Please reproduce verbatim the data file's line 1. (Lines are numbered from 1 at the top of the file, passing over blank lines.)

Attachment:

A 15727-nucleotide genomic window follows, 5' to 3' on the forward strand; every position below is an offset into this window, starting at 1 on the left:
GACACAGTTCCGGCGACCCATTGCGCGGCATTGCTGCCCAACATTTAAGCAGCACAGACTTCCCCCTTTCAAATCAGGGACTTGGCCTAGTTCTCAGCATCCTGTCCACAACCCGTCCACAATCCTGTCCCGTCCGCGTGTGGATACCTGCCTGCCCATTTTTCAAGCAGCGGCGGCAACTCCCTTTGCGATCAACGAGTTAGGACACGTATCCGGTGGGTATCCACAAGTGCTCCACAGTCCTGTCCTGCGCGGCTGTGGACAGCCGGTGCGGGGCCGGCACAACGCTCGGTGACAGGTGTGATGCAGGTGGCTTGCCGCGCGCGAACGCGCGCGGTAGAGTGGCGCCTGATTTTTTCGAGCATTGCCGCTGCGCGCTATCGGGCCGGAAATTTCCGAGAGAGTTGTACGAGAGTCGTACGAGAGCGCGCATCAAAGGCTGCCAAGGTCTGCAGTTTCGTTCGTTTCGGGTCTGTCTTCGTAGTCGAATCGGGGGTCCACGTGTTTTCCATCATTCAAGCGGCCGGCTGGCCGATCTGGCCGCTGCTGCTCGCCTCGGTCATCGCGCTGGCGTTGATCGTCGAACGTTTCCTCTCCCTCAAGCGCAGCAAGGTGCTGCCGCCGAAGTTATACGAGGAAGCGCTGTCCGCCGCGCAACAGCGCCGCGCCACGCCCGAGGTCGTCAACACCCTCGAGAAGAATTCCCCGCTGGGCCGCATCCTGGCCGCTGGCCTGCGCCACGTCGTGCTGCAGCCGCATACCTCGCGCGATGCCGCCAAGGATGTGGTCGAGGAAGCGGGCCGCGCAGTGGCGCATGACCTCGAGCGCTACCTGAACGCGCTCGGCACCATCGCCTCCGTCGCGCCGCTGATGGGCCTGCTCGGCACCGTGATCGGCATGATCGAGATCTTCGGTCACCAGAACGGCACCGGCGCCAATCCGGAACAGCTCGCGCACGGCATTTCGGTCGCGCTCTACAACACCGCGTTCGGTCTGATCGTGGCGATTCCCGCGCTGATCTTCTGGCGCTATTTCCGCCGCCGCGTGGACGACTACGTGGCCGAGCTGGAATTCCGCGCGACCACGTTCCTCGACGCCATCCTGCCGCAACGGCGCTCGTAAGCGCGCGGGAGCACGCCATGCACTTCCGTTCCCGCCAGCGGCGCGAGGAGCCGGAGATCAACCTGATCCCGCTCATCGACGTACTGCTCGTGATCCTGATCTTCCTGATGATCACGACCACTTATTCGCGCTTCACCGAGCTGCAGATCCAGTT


A 15727-nucleotide genomic window follows, 5' to 3' on the forward strand; every position below is an offset into this window, starting at 1 on the left: